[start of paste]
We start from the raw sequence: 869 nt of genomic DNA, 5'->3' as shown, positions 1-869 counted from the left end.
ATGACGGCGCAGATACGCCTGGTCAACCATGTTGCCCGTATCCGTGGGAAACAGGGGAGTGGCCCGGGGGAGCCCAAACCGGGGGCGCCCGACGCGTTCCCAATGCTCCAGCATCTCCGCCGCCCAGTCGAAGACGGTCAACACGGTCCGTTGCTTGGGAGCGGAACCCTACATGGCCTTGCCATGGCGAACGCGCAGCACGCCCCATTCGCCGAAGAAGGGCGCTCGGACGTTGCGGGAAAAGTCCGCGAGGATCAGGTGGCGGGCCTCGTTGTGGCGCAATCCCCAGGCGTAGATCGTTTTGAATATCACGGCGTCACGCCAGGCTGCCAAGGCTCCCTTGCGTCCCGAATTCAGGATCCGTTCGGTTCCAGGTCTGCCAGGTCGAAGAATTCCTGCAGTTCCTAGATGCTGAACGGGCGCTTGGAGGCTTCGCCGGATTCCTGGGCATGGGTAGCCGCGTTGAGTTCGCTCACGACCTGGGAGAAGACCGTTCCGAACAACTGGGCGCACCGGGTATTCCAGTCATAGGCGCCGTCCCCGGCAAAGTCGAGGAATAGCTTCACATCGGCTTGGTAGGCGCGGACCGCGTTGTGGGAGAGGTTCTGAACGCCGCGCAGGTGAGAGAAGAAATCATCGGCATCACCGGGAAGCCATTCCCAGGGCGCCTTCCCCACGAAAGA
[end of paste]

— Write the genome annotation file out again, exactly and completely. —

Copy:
We start from the raw sequence: 869 nt of genomic DNA, 5'->3' as shown, positions 1-869 counted from the left end.
ATGACGGCGCAGATACGCCTGGTCAACCATGTTGCCCGTATCCGTGGGAAACAGGGGAGTGGCCCGGGGGAGCCCAAACCGGGGGCGCCCGACGCGTTCCCAATGCTCCAGCATCTCCGCCGCCCAGTCGAAGACGGTCAACACGGTCCGTTGCTTGGGAGCGGAACCCTACATGGCCTTGCCATGGCGAACGCGCAGCACGCCCCATTCGCCGAAGAAGGGCGCTCGGACGTTGCGGGAAAAGTCCGCGAGGATCAGGTGGCGGGCCTCGTTGTGGCGCAATCCCCAGGCGTAGATCGTTTTGAATATCACGGCGTCACGCCAGGCTGCCAAGGCTCCCTTGCGTCCCGAATTCAGGATCCGTTCGGTTCCAGGTCTGCCAGGTCGAAGAATTCCTGCAGTTCCTAGATGCTGAACGGGCGCTTGGAGGCTTCGCCGGATTCCTGGGCATGGGTAGCCGCGTTGAGTTCGCTCACGACCTGGGAGAAGACCGTTCCGAACAACTGGGCGCACCGGGTATTCCAGTCATAGGCGCCGTCCCCGGCAAAGTCGAGGAATAGCTTCACATCGGCTTGGTAGGCGCGGACCGCGTTGTGGGAGAGGTTCTGAACGCCGCGCAGGTGAGAGAAGAAATCATCGGCATCACCGGGAAGCCATTCCCAGGGCGCCTTCCCCACGAAAGA